The Pacheedaht First Nation have been stewards for territory which now encompasses the area Port Renfrew resides on.
In 1988, without consultation or any sort of recognition, the Canadian government stole a beach known as ?A:?b?e:?s amongst the Pacheedaht Peoples and made it a part of the Pacific Rim National Park Reserve.
This area is now known by its colonial name, Middle Beach.
In addition to stealing this land, Canada set up regulations and systems which would further prohibit the Pacheedaht Peoples from using the land or managing and harvesting its resources.
On Wednesday, November 15th, Parks Canada met with leaders of the Pacheedaht First Nation and both parties signed an agreement which returns the use of ?A:?b?e:?s back to its original stewards.
“Today is an important day, as once again Pacheedaht will be able to take care of and use our lands at Middle Beach,” said Jeff Jones, Chief of the Pacheedaht First Nation.
“For many years we have been separated from these lands and this agreement with Parks Canada represents an important step forward while we finalize our Treaty.”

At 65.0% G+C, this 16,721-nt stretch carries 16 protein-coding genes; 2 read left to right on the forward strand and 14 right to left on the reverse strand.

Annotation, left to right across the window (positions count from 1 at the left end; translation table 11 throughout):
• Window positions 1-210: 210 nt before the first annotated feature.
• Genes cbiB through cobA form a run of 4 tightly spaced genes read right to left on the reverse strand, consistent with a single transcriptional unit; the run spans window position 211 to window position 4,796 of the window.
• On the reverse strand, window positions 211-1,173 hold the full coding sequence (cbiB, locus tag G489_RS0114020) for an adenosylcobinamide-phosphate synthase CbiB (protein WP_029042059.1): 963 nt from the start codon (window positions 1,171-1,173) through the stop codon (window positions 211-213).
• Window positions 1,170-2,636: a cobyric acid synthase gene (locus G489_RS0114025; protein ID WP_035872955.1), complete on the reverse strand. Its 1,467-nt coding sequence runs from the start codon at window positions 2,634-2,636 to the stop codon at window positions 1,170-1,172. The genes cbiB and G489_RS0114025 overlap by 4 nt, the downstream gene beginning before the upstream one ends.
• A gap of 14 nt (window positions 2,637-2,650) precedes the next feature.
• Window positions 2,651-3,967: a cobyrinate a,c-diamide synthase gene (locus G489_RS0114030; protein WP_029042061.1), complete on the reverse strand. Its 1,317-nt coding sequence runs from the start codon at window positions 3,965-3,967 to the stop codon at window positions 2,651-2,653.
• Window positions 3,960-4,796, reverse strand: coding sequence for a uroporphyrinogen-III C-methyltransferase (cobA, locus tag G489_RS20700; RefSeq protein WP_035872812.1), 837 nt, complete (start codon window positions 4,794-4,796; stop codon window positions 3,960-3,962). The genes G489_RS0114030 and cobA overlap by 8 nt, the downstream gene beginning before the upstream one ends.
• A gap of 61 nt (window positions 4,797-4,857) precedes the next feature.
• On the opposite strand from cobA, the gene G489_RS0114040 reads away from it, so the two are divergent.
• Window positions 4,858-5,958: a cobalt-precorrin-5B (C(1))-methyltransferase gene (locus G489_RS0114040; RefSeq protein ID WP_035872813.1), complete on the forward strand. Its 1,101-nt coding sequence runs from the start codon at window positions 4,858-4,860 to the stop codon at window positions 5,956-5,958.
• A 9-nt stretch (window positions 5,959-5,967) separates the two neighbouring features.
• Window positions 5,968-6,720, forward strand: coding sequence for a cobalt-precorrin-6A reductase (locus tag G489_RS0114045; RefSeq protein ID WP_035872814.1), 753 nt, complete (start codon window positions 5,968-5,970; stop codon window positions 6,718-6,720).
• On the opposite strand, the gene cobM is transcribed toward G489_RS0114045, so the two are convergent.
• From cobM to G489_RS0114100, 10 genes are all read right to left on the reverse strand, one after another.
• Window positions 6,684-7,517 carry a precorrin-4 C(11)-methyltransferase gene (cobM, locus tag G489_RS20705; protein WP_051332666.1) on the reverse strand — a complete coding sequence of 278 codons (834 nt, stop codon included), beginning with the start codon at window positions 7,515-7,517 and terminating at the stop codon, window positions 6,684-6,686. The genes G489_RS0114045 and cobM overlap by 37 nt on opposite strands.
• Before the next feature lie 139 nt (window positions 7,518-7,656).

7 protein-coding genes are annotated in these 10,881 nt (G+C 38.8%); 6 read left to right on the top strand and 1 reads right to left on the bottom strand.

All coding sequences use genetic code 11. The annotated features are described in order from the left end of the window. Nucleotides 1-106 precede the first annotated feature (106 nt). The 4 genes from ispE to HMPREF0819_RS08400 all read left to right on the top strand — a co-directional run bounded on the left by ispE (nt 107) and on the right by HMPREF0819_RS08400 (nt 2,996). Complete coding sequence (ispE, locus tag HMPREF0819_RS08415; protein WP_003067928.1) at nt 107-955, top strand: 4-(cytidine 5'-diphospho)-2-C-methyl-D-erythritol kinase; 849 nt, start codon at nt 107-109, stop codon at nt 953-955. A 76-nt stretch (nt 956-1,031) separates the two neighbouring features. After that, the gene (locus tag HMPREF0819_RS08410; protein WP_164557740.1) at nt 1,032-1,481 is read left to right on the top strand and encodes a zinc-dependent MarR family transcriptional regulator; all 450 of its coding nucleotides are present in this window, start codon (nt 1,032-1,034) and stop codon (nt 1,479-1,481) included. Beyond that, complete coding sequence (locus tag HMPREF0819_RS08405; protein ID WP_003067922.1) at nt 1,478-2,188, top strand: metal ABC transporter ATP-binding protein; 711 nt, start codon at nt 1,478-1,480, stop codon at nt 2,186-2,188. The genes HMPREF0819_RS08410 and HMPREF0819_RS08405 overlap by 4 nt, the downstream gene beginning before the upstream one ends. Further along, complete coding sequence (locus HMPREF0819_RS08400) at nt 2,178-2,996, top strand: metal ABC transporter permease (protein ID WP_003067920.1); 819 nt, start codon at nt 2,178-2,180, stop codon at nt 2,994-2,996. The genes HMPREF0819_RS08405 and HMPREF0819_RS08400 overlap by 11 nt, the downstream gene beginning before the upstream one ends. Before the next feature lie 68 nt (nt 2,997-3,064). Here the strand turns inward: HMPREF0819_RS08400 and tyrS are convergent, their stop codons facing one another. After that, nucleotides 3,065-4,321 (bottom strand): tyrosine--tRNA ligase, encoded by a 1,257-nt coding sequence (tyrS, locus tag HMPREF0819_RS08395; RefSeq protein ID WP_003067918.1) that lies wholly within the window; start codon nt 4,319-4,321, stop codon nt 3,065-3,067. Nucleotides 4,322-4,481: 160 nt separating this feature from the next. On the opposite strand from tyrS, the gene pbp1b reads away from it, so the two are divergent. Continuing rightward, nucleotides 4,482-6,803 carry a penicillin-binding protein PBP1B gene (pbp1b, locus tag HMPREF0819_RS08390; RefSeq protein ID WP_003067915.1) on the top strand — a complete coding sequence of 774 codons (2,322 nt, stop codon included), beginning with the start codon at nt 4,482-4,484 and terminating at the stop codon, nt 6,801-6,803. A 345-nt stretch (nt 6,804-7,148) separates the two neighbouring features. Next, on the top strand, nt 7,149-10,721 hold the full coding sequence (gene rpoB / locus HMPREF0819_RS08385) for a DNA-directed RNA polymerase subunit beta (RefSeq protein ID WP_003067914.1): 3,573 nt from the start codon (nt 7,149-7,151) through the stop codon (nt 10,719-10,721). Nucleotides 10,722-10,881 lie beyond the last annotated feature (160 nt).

“We thank Parks Canada for working with us to find a way to recognize our responsibilities to these important lands until ownership of them come back to us under Treaty,” Jones continued.
According to the government, this negotiation which has to do with the Nations fundamental treaty rights has been in the works since 1996.
Parks Canada oversees more than 90% of federal lands, nearly all of which have been traditionally used and cared for by Indigenous Peoples.
Now, Parks Canada say they are actively working toward returning stewardship of some of the ancestral lands and waters to the Peoples whom they were separated from.